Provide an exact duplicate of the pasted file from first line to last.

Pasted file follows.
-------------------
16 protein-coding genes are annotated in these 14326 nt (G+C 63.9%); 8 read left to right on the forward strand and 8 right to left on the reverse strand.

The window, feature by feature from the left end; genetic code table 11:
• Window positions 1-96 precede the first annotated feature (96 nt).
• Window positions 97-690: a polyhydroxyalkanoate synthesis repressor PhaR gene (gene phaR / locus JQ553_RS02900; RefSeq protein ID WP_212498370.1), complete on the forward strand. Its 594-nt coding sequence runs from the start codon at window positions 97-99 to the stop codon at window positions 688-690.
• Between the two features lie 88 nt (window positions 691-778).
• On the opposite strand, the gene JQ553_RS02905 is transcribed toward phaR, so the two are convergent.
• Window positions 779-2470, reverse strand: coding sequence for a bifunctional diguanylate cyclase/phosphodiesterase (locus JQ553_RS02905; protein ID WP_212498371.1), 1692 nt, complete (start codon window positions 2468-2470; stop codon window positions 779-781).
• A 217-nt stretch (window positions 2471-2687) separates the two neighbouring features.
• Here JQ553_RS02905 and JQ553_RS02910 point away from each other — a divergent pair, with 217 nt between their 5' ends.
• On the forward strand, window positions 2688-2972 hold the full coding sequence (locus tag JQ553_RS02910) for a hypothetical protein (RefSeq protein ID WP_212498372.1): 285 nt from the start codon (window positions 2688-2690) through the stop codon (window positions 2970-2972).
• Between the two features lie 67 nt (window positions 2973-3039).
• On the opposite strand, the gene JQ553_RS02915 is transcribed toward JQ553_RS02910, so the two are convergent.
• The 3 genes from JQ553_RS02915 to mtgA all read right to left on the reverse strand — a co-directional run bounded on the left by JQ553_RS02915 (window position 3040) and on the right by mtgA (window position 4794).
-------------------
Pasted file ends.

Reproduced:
16 protein-coding genes are annotated in these 14326 nt (G+C 63.9%); 8 read left to right on the forward strand and 8 right to left on the reverse strand.

The window, feature by feature from the left end; genetic code table 11:
• Window positions 1-96 precede the first annotated feature (96 nt).
• Window positions 97-690: a polyhydroxyalkanoate synthesis repressor PhaR gene (gene phaR / locus JQ553_RS02900; RefSeq protein ID WP_212498370.1), complete on the forward strand. Its 594-nt coding sequence runs from the start codon at window positions 97-99 to the stop codon at window positions 688-690.
• Between the two features lie 88 nt (window positions 691-778).
• On the opposite strand, the gene JQ553_RS02905 is transcribed toward phaR, so the two are convergent.
• Window positions 779-2470, reverse strand: coding sequence for a bifunctional diguanylate cyclase/phosphodiesterase (locus JQ553_RS02905; protein ID WP_212498371.1), 1692 nt, complete (start codon window positions 2468-2470; stop codon window positions 779-781).
• A 217-nt stretch (window positions 2471-2687) separates the two neighbouring features.
• Here JQ553_RS02905 and JQ553_RS02910 point away from each other — a divergent pair, with 217 nt between their 5' ends.
• On the forward strand, window positions 2688-2972 hold the full coding sequence (locus tag JQ553_RS02910) for a hypothetical protein (RefSeq protein ID WP_212498372.1): 285 nt from the start codon (window positions 2688-2690) through the stop codon (window positions 2970-2972).
• Between the two features lie 67 nt (window positions 2973-3039).
• On the opposite strand, the gene JQ553_RS02915 is transcribed toward JQ553_RS02910, so the two are convergent.
• The 3 genes from JQ553_RS02915 to mtgA all read right to left on the reverse strand — a co-directional run bounded on the left by JQ553_RS02915 (window position 3040) and on the right by mtgA (window position 4794).